Brussels, 24 May 2005
Environmental monitoring, navigation systems, weather forecasting, toll collection, early flood warnings... - the role that space plays in our daily lives is increasing. Taking the full economic impact of space applications into account, the European Commission has now outlined the first elements for a European Space Policy, which is expected to be devised and approved before the end of 2005. Today’s communication identifies the roles and responsibilities in space policy of the EU, Member States, the European Space Agency and other stakeholders and the relevant funding sources and instruments. The Commission also specifies priorities, funding principles and an approach to developing a broad industry policy for Europe as a whole.
Vice-President Günter Verheugen said “This is the next concrete step toward a genuine European space policy. An enlarged and enlarging Europe has to have the tools available to deliver on its needs.”
An effective industrial policy will need to recognize the strategic nature of the space industry. This comprises the setting-up of the necessary institutional and regulatory framework and reaching a level-playing field with regard to the US, Russia and China where space industry benefits from important and protected institutional markets.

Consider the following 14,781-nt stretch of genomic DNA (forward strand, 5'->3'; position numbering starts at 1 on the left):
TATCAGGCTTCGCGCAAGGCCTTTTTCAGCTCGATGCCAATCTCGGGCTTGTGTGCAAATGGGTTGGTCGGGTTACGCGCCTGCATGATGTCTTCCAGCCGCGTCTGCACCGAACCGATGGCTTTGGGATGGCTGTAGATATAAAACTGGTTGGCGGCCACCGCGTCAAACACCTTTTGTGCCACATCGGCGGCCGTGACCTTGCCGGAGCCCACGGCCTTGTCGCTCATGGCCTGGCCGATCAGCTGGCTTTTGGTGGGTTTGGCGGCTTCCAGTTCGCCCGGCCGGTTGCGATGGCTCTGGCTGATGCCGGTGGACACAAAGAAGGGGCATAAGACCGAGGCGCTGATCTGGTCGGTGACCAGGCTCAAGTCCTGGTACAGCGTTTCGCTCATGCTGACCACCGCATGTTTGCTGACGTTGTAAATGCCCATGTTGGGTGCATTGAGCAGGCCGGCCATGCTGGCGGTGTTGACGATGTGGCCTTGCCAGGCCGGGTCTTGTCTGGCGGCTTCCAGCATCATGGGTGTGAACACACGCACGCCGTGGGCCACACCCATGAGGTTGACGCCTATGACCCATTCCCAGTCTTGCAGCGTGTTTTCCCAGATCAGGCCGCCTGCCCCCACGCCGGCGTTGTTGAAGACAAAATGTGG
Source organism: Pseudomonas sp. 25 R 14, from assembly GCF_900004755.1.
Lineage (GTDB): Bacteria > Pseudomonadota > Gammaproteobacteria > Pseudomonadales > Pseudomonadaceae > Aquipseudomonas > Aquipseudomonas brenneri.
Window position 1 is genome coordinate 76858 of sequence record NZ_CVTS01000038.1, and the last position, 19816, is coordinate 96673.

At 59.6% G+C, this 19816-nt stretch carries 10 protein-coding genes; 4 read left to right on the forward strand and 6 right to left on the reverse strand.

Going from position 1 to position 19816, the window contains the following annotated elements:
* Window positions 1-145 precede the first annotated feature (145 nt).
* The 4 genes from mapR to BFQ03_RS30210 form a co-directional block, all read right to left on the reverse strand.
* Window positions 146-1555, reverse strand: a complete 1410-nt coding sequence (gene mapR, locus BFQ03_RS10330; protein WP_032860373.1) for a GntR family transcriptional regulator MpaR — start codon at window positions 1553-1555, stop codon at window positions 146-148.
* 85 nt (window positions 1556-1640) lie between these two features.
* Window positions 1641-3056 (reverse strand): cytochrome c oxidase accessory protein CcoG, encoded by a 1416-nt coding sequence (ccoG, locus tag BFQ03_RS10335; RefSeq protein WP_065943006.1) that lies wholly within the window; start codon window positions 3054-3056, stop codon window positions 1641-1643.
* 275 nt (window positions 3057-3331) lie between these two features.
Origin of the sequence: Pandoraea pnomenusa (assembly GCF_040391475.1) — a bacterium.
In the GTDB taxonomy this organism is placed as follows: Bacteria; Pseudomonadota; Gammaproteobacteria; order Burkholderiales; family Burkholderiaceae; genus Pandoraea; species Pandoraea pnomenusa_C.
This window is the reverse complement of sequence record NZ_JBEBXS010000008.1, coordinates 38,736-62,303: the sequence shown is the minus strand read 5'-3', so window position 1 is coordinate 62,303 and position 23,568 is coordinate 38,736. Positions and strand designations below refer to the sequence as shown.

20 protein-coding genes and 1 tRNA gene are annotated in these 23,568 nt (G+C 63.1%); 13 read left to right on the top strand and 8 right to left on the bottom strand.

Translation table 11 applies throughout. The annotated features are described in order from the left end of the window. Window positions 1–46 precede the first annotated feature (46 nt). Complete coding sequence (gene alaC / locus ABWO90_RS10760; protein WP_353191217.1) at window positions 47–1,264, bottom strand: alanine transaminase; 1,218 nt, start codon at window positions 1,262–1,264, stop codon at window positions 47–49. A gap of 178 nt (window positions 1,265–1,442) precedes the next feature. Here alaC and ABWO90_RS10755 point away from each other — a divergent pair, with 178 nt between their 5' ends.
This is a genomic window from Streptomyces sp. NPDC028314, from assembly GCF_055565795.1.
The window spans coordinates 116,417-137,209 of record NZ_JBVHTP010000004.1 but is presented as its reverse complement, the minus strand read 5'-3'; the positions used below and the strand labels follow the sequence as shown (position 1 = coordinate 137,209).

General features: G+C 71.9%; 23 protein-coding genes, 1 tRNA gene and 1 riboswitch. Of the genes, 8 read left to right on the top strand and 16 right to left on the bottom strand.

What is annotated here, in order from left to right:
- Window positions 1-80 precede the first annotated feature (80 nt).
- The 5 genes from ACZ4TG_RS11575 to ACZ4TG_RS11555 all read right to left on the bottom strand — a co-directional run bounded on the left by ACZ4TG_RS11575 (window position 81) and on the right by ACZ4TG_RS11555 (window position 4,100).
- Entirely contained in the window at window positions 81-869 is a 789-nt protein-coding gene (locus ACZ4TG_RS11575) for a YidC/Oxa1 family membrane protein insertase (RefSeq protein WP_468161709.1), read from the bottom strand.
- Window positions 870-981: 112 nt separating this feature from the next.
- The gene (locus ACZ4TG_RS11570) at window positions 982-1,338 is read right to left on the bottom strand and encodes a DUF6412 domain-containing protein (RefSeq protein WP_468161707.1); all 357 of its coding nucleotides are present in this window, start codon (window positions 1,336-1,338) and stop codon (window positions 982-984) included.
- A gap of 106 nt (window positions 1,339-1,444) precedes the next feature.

In particular, Galileo remains a priority for the EU and Global Monitoring for Environment and Security (GMES) is proposed to become the second EU flagship.
In the context of the “i2010” (European Information Society in 2010) initiative, long term research into satellite communications technologies will remain significant.
ESA will focus on exploration of space and on the basic tools on which exploitation and exploration of space depend: access to space, scientific knowledge and space technologies.
Member States in the ‘Space Council’ have been invited to introduce their national programme priorities in order to contribute to the preparation of the European Space Programme
The costs of these priorities for the EU, ESA and Member State national programmes will be identified in the coming months and be subject to normal budgetary and programmatic approval procedures.
Europe should further build up its space partnership with Russia; maintain and develop its longstanding cooperation with the United States and continue cooperation actions in Eastern and Southern neighbour countries and developing countries.
The EU will contribute to the financing of space-related activities through different sources: funding for Galileo primarily from the trans-European networks (TEN) programme; funding for GMES from the 7th Framework Programme (FP 7), particularly the Security and Space, theme but also the Information and Communication Technologies theme; the latter also will support satellite communications research, horizontal FP7 Specific Programmes and the Competitiveness and Innovation Programme will be applicable in several areas, a range of user policies which require space-based services will make provision for operational budgets.
The preliminary elements will be discussed at the Space Council planned for 7 June and the full space policy and space programme will be presented to Member States at the following Space Council meeting anticipated at the end of November.